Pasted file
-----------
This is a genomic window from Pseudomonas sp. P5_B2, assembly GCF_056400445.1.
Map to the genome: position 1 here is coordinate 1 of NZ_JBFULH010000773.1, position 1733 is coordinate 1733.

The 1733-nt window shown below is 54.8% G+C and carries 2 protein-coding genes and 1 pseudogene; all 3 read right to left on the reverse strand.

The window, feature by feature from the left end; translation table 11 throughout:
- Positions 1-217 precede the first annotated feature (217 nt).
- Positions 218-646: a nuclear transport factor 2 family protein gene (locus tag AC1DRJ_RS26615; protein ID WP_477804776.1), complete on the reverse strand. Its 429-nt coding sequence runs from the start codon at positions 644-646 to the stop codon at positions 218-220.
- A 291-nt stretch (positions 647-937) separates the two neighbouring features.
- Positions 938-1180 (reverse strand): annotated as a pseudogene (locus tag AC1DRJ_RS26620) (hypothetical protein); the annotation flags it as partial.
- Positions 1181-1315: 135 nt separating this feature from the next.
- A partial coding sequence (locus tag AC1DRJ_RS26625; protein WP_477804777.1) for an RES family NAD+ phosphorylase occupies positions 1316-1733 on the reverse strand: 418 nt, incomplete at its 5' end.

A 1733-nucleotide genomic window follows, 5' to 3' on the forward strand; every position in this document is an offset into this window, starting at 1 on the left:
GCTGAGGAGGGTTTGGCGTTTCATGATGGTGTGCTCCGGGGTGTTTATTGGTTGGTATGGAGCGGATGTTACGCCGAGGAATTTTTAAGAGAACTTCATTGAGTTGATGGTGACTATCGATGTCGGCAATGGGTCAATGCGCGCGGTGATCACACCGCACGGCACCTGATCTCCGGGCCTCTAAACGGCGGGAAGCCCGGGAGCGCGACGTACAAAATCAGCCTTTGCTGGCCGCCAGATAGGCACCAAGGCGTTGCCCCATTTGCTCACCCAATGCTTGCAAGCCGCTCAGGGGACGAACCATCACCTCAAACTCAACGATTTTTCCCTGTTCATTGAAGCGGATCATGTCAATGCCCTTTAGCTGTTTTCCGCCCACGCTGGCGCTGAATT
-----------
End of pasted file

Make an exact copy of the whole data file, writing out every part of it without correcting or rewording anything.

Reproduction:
This is a genomic window from Pseudomonas sp. P5_B2, assembly GCF_056400445.1.
Map to the genome: position 1 here is coordinate 1 of NZ_JBFULH010000773.1, position 1733 is coordinate 1733.

The 1733-nt window shown below is 54.8% G+C and carries 2 protein-coding genes and 1 pseudogene; all 3 read right to left on the reverse strand.

The window, feature by feature from the left end; translation table 11 throughout:
- Positions 1-217 precede the first annotated feature (217 nt).
- Positions 218-646: a nuclear transport factor 2 family protein gene (locus tag AC1DRJ_RS26615; protein ID WP_477804776.1), complete on the reverse strand. Its 429-nt coding sequence runs from the start codon at positions 644-646 to the stop codon at positions 218-220.
- A 291-nt stretch (positions 647-937) separates the two neighbouring features.
- Positions 938-1180 (reverse strand): annotated as a pseudogene (locus tag AC1DRJ_RS26620) (hypothetical protein); the annotation flags it as partial.
- Positions 1181-1315: 135 nt separating this feature from the next.
- A partial coding sequence (locus tag AC1DRJ_RS26625; protein WP_477804777.1) for an RES family NAD+ phosphorylase occupies positions 1316-1733 on the reverse strand: 418 nt, incomplete at its 5' end.

A 1733-nucleotide genomic window follows, 5' to 3' on the forward strand; every position in this document is an offset into this window, starting at 1 on the left:
GCTGAGGAGGGTTTGGCGTTTCATGATGGTGTGCTCCGGGGTGTTTATTGGTTGGTATGGAGCGGATGTTACGCCGAGGAATTTTTAAGAGAACTTCATTGAGTTGATGGTGACTATCGATGTCGGCAATGGGTCAATGCGCGCGGTGATCACACCGCACGGCACCTGATCTCCGGGCCTCTAAACGGCGGGAAGCCCGGGAGCGCGACGTACAAAATCAGCCTTTGCTGGCCGCCAGATAGGCACCAAGGCGTTGCCCCATTTGCTCACCCAATGCTTGCAAGCCGCTCAGGGGACGAACCATCACCTCAAACTCAACGATTTTTCCCTGTTCATTGAAGCGGATCATGTCAATGCCCTTTAGCTGTTTTCCGCCCACGCTGGCGCTGAATT